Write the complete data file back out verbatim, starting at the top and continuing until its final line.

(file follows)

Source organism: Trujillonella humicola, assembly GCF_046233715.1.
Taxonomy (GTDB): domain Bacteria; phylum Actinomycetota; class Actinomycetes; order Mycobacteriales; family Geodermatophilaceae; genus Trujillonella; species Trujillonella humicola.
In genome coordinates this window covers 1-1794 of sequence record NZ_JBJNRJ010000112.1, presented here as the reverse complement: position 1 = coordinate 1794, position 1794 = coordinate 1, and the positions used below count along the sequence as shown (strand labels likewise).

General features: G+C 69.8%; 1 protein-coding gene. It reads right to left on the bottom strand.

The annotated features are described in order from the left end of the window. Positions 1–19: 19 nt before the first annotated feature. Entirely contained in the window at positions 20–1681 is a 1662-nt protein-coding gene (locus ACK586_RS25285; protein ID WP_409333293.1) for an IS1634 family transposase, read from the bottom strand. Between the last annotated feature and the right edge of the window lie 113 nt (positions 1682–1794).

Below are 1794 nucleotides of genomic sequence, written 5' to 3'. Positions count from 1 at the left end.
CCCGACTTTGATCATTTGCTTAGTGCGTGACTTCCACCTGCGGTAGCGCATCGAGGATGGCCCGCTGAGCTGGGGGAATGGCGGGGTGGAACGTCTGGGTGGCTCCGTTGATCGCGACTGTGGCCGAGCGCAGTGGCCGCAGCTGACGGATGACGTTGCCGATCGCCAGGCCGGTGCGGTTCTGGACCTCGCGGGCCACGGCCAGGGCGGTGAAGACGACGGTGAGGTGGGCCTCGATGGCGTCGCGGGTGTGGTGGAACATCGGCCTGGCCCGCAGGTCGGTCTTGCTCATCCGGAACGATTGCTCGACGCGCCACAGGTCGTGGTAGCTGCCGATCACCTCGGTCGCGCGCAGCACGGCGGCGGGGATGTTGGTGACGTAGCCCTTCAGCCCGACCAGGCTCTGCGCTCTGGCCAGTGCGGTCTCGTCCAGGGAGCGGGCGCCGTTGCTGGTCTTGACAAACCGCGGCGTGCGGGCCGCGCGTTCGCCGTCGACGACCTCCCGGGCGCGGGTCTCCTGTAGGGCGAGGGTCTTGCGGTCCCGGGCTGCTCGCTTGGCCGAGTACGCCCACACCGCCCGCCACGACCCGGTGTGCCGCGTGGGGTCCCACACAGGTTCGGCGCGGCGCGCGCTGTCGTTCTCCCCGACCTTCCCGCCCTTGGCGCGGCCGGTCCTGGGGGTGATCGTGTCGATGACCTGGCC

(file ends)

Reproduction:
Source organism: Trujillonella humicola, assembly GCF_046233715.1.
Taxonomy (GTDB): domain Bacteria; phylum Actinomycetota; class Actinomycetes; order Mycobacteriales; family Geodermatophilaceae; genus Trujillonella; species Trujillonella humicola.
In genome coordinates this window covers 1-1794 of sequence record NZ_JBJNRJ010000112.1, presented here as the reverse complement: position 1 = coordinate 1794, position 1794 = coordinate 1, and the positions used below count along the sequence as shown (strand labels likewise).

General features: G+C 69.8%; 1 protein-coding gene. It reads right to left on the bottom strand.

The annotated features are described in order from the left end of the window. Positions 1–19: 19 nt before the first annotated feature. Entirely contained in the window at positions 20–1681 is a 1662-nt protein-coding gene (locus ACK586_RS25285; protein ID WP_409333293.1) for an IS1634 family transposase, read from the bottom strand. Between the last annotated feature and the right edge of the window lie 113 nt (positions 1682–1794).

Below are 1794 nucleotides of genomic sequence, written 5' to 3'. Positions count from 1 at the left end.
CCCGACTTTGATCATTTGCTTAGTGCGTGACTTCCACCTGCGGTAGCGCATCGAGGATGGCCCGCTGAGCTGGGGGAATGGCGGGGTGGAACGTCTGGGTGGCTCCGTTGATCGCGACTGTGGCCGAGCGCAGTGGCCGCAGCTGACGGATGACGTTGCCGATCGCCAGGCCGGTGCGGTTCTGGACCTCGCGGGCCACGGCCAGGGCGGTGAAGACGACGGTGAGGTGGGCCTCGATGGCGTCGCGGGTGTGGTGGAACATCGGCCTGGCCCGCAGGTCGGTCTTGCTCATCCGGAACGATTGCTCGACGCGCCACAGGTCGTGGTAGCTGCCGATCACCTCGGTCGCGCGCAGCACGGCGGCGGGGATGTTGGTGACGTAGCCCTTCAGCCCGACCAGGCTCTGCGCTCTGGCCAGTGCGGTCTCGTCCAGGGAGCGGGCGCCGTTGCTGGTCTTGACAAACCGCGGCGTGCGGGCCGCGCGTTCGCCGTCGACGACCTCCCGGGCGCGGGTCTCCTGTAGGGCGAGGGTCTTGCGGTCCCGGGCTGCTCGCTTGGCCGAGTACGCCCACACCGCCCGCCACGACCCGGTGTGCCGCGTGGGGTCCCACACAGGTTCGGCGCGGCGCGCGCTGTCGTTCTCCCCGACCTTCCCGCCCTTGGCGCGGCCGGTCCTGGGGGTGATCGTGTCGATGACCTGGCC